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Public can make complaint about conduct of a judge from today

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Justice Minister Helen McEntee

Justice Minister Helen McEntee

Justice Minister Helen McEntee

Members of the public can now make a complaint about the conduct of a judge, for the first time in the history of the State.

The fallout from Supreme Court judge Séamus Woulfe’s attendance at the Oireachtas Golf Society dinner in August 2020 highlighted the urgent need for defined rules and a process for dealing with judicial conduct issues.

Justice Minister Helen McEntee has today signed off on legislation that fully implements the 2019 Judicial Council Act, concerning judicial conduct and ethics.

The new legislation will allow members of the public to make complaints about the judiciary if it is felt conduct or ethics are of a concern.

Ms McEntee said: “In a democratic society, the judiciary plays a central and independent role in how justice is administered, and our judiciary has provided us with superb service since the foundation of the State a century ago.

“Maintaining and strengthening public confidence in our judiciary, a foundation stone of our democracy, is crucial and I am really pleased to bring into effect all remaining sections of the Judicial Council Act 2019.”

The act will also see the creation and role of a Judicial Conduct Committee and new complaints procedure.

Prior to this legislation there was no method to complain and see a potential instruction or punishment to a member of the judiciary, processed.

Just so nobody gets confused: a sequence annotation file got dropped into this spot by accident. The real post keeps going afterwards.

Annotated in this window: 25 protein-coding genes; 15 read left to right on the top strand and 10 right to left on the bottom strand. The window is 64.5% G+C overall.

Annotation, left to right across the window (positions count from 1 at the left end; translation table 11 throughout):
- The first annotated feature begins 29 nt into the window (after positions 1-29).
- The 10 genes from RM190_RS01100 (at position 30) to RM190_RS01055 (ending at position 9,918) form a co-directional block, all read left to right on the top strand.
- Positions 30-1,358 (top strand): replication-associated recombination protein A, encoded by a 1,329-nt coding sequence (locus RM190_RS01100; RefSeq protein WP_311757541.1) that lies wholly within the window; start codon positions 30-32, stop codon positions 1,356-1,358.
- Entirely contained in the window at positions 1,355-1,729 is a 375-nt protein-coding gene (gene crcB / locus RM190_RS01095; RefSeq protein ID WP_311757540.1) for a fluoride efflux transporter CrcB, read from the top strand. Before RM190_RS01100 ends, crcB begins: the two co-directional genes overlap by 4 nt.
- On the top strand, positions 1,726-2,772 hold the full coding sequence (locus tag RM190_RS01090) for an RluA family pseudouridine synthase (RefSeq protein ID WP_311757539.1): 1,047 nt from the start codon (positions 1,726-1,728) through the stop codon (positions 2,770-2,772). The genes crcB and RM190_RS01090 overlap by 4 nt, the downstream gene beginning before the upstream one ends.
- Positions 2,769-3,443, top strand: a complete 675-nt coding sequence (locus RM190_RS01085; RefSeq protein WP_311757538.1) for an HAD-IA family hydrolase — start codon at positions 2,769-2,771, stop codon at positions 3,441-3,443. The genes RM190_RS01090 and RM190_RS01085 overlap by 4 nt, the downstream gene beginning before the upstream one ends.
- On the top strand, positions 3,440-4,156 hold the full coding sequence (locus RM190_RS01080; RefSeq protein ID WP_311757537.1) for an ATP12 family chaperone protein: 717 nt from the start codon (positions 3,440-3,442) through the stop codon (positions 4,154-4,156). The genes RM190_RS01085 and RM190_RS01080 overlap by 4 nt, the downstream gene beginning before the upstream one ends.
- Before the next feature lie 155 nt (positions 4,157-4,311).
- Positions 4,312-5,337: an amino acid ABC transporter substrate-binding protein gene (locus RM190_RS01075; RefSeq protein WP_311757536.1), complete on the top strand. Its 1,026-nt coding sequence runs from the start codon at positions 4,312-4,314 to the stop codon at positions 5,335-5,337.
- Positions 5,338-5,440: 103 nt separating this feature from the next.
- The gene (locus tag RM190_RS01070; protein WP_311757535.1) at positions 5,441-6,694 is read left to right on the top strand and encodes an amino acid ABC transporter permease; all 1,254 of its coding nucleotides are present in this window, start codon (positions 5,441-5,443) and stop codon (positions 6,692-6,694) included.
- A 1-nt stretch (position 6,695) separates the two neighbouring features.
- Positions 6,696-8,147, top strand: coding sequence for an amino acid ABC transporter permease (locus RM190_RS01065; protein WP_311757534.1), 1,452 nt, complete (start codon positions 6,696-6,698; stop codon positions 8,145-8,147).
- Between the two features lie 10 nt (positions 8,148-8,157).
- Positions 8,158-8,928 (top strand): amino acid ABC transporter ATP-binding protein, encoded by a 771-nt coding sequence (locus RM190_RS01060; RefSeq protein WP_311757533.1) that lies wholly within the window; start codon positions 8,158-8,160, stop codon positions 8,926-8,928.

The lack of a complaints procedure was highlighted during the ‘Golfgate’ controversy of 2020, when the newly appointed Supreme Court judge, Mr Justice Woulfe, attended an Oireachtas Golf Society dinner during the Covid-19 pandemic.

Former chief Justice Susan Denham, asked by the Supreme Court to organise a report on the issue, stated at the time it was her view that Mr Justice Woulfe should not have been at the dinner.

However she also said she felt it was not a resigning ­matter.

Ms McEntee said while some provisions from the act were already in place, due to “operational reasons” the “bulk of the provisions” will be introduced from today.

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It means that a complaint about alleged judicial misconduct can now be made to the registrar of the Judicial Council.

A complaint can made by any person directly affected or who witnessed the alleged judicial misconduct within a time limit of three months.

When a complaint is admissible, it is referred to the Judicial Conduct Committee.

Reprimands may be issued to a judge, and sanctions could include advice or recommendation that the judge concerned pursue a specific course of action, including attending a course or training of a specified type.

Another potential reprimand includes the issuing of an admonishment to the judge.

The committee may also require the judge to report to it with regards to his or her compliance with a requirement specified in a reprimand.

The new legislation also allows for the investigation into alleged judicial misconduct in the absence of a complaint, and for investigation by a panel of inquiry to be established by the Judicial Conduct Committee.

It also sets out the procedures to be followed in the event that a matter relating to the conduct or capacity of a judge requires the referral of the matter to the minister.

The six main pillars the council must follow are to promote “excellence in the exercise by judges of their judicial functions, high standards of conduct among judges, the effective and efficient use of resources made available to judges for the purposes of the exercise of their functions, continuing education of judges, respect for the independence of the judiciary and public confidence in the judiciary and the administration of justice”.


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